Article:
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Good news about manifesto planning for the next election

by Paul Goodman

LETWIN OLIVER 2 It's clearly important that the Party has its own policy-making programme up and running well before the next election - and that it isn't merged by stealth with that of the Liberal Democrats.  (The Downing Street Policy Unit can make policy only for the Coalition, not the Party.)

This is why I wrote recently that Graham Brady, the 1922 Committee Chairman, should issue David Cameron an ultimatum next summer if Downing Street has, by then, made no move to form party policy for the next election.

Today, there's encouraging news to report.

Oliver Letwin has written a letter to all MPs headed: "Conservative Party policy development".  Its main points are -

  • A Conservative Policy Forum (CPF) programme will be launched on January 27.
  • Five CPF policy groups will be formed.  MPs will be able to sit on these groups.
  • These will mirror the five policy groups set up by the 1922 Committee (which cover the economy, home affairs, foreign affairs, the public services and the environment).  "We are working with Graham Brady to ensure that these complement the work of the 1922 Committee."
  • A group of MPs will form a "drafting group", "pulling together all the identified challenges into a final policy document".
  • Robert Halfon will be an "MP representative on the CPF Council".
  • The Party is "keen to identify an MP in each region to help coordinate and drive forward the setting up of constituency-based CPF groups".
The letter is accompanied by a brief "Issues Document" - a letter covering two sides of paper which -
  • Looks back to the policy-making process during the last Parliament.
  • Claims that "in the course of the coalition negotiations, most of our Opposition programme was maintained".
  • Adds that "we found that a combination of our parties’ best ideas and attitudes produced a programme for government that was even more radical and comprehensive than our separate manifestos".

- and says -

"But we can’t sit back and think our work will be done in 2012, when our reforms will be well on the way to full implementation. Britain will change, and with that change will come new challenges. We need to look ahead to the future challenges that Britain will face in 2015, 2020 and beyond. And that’s where you come in. Individually, in groups, talking to experts, liaising with your local MP, working within the newly-invigorated Conservative Policy Forum, we want you to think through the challenges that Britain will face in the years to come."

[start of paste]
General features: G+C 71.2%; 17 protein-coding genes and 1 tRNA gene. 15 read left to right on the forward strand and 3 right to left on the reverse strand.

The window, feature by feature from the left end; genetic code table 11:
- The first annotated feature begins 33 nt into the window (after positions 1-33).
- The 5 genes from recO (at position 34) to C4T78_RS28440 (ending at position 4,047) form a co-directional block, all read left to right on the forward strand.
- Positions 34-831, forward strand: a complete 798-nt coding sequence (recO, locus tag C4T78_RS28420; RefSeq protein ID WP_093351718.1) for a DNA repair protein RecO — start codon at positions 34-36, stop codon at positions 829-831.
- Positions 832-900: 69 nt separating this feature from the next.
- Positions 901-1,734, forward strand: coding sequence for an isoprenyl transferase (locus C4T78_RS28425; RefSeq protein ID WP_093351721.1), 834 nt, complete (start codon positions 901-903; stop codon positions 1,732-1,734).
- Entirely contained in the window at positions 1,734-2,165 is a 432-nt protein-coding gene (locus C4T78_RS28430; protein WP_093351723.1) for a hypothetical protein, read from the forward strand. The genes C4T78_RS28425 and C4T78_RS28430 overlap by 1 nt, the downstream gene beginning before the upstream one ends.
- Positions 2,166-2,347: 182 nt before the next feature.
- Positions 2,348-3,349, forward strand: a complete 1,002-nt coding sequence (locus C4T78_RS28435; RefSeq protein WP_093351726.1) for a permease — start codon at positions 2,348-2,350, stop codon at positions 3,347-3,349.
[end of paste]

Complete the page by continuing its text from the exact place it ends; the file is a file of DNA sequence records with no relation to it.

It goes on -

"We want you to ask key questions such as:

  • What will be the state of Britain in 2015 and 2020?
  • How will the government’s current structural reform programme change Britain – and what new challenges will emerge as a result of that change?
  • What are the likely economic, social, security and environmental pressures which we will face in 2015 and 2020?

In particular, beyond the coalition’s programme for government, we want you to look at which questions we will need to ask to be able to:

  • rise to the challenge of an ageing population and other demographic changes;
  • keep our nation and citizens safe amidst the new security challenges at home and overseas;
  • make the most of changes in technology and innovation, and support enterprise;
  • ensure we have an adequate skills base to meet the future demands of the market;
  • respond to increasing pressures on our natural resources and changes to our global climate;
  • meet the economic challenges and opportunities of emerging economies;
  • ensure policy takes account of geographical differences in our nation;
  • strengthen the family, help the vulnerable and poor in our society, and tackle the causes of poverty; and,
  • support ‘big citizens’ and the ‘Big Society’?

These are just some of the areas we want you to look into. We want you to think as widely and as deeply as possible."

There are criticisms that can be made of the letter and questions that arise from it, for example -

  • The list of key questions is extremely thin.  There's nothing substantial about constitutional issues, for example.
  • The Coalition isn't more "radical and comprehensive" than the Conservative manifesto, and this claim suggests that governing with the Liberal Democrats is better than governing alone.
  • It isn't clear to what degree, if at all, Conservative Cabinet members and other Ministers will be involved in this process.  I gather that this will vary from Department to Department: that if the Minister in question's enthusiastic about it, he'll consult with the groups and see their papers - but that if he isn't, he won't.
  • It's not evident what status the final document will have, or how it will be considered when the manifesto's written.
  • How CPF members of the five groups will be selected isn't set out.
  • How local CPF groups will relate to the five groups isn't established.

None the less, Letwin's letter is very welcome.  It sets out a policy formation proposal in which the voluntary party will be involved, a means of dovetailing it with the '22s own work, and a plan to give what emerges final form in a single document.  The appointment of Robert Halfon confirms that the Parliamentary Party - and not just Downing Street and CCHQ - will make a real contribution to what takes place.

Tim's set out previously his own ideas for the '22, which are worth glancing back at.  Natalie Elphicke has charge of the recently-revived CPC.  The Party Board floated a proposal similar to that now announced by Letwin, but with a more structured relationship with Ministers.  Final point: the Party would do better to make a big thing of briefing the plan - as it does to so many others - rather than simply allowing the news simply to leak out.


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